The 2012 JPMorgan Chase trading loss
What is the 2012 JPMorgan Chase trading loss?
The 2012 JPMorgan Chase trading loss was a $6 billion-plus debacle arising out of the London office of the banking giant, centred on the trader who would become known as the 'London Whale'. The trading involved complex derivatives.
Where have you heard about the 2012 JPMorgan Chase trading loss?
As an investor, you may have become aware of the 2012 JPMorgan Chase trading loss in the context of concerns that it proved that major banks were still engaging in some of the high-risk activities that had helped to trigger the 2008 financial crisis.
What you need to know about the 2012 JPMorgan Chase trading loss.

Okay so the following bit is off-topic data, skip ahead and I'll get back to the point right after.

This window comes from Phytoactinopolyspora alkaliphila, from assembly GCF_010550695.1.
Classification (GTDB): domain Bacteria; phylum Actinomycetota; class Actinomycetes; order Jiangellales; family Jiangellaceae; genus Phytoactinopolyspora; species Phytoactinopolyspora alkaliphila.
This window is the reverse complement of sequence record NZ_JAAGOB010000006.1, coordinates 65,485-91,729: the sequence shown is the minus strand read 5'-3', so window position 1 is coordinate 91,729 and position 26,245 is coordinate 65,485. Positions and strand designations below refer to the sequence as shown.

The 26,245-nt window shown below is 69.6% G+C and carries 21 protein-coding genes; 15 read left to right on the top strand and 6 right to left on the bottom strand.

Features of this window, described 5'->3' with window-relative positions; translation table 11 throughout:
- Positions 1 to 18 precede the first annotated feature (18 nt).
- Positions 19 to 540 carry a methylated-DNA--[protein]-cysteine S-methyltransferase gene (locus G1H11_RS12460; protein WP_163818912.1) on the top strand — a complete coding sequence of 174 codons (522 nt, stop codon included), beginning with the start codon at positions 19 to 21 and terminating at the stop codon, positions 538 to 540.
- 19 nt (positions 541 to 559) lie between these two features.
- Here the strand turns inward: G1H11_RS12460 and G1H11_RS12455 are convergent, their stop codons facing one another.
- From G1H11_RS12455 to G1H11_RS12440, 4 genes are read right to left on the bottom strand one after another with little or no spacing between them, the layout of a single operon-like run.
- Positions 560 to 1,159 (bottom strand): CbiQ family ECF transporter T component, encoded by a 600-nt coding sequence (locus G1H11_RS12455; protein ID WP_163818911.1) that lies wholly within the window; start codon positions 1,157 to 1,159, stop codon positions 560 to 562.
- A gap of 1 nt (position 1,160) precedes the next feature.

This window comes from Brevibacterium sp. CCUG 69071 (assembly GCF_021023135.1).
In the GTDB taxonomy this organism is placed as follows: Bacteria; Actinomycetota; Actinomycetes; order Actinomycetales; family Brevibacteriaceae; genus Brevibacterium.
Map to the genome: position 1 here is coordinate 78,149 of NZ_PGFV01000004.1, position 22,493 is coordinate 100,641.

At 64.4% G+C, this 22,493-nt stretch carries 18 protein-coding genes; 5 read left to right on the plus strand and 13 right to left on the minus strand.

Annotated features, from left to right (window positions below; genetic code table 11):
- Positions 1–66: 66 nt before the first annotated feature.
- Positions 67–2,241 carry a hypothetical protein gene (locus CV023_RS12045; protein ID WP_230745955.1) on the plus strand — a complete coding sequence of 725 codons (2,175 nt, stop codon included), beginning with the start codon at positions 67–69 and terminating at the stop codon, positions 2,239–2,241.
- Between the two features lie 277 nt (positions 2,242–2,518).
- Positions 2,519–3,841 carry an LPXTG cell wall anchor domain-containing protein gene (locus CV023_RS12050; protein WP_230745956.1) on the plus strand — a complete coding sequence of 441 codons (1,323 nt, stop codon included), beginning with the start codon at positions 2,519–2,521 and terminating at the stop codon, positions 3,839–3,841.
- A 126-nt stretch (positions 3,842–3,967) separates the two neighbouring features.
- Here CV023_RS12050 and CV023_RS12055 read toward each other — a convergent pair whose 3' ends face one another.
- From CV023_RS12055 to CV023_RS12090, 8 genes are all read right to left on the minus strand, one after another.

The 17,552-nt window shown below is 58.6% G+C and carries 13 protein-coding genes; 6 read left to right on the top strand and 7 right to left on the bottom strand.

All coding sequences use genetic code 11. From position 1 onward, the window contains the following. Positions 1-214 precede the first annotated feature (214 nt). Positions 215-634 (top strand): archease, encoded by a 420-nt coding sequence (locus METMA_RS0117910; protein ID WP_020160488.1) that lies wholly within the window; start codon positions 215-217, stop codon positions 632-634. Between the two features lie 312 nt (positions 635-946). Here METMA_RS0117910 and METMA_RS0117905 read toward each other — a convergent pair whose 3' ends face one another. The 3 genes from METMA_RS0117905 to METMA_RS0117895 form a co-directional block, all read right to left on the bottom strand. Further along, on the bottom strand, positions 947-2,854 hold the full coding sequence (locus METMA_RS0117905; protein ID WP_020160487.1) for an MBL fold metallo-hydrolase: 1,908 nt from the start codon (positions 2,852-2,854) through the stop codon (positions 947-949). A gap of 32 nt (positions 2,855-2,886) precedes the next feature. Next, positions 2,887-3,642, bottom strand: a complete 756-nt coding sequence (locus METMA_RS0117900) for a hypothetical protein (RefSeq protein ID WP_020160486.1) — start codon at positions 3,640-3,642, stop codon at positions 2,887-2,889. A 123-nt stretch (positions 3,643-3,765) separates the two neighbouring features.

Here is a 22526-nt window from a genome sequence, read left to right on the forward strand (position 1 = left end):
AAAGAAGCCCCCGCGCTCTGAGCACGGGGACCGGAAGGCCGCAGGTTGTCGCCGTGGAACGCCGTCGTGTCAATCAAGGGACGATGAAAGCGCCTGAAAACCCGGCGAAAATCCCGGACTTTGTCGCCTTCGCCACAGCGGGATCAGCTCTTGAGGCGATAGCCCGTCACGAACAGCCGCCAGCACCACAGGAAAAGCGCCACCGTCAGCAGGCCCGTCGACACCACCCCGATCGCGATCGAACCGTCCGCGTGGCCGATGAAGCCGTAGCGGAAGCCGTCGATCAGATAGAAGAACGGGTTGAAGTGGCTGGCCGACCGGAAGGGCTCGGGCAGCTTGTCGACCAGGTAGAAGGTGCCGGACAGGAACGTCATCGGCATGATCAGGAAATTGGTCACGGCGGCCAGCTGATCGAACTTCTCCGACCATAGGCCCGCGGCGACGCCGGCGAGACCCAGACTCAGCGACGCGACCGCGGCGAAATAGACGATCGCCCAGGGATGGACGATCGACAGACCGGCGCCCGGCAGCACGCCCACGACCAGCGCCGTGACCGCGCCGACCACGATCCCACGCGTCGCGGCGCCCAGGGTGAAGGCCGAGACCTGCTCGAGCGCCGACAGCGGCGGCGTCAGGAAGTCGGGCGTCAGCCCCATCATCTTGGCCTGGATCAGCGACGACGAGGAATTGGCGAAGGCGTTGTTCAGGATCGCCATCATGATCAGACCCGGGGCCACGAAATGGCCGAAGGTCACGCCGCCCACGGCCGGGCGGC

The 'London Whale' was a trader called Bruno Iksil, who worked in the London part of the bank's chief investment office, a unit that was supposed to be controlling JPMorgan Chase's level of risk. Instead, the office became a profit centre, with Iksil and his colleagues using $350 billion of bank funds to make derivative trades. Initially these were profitable, but in the early part of 2012 the bank decided to offset some of its risks by hedging its bets. When this went wrong, the loss came to light. JPMorgan Chase faced civil costs and regulatory sanctions, but there were no criminal charges in connection with the actual trading.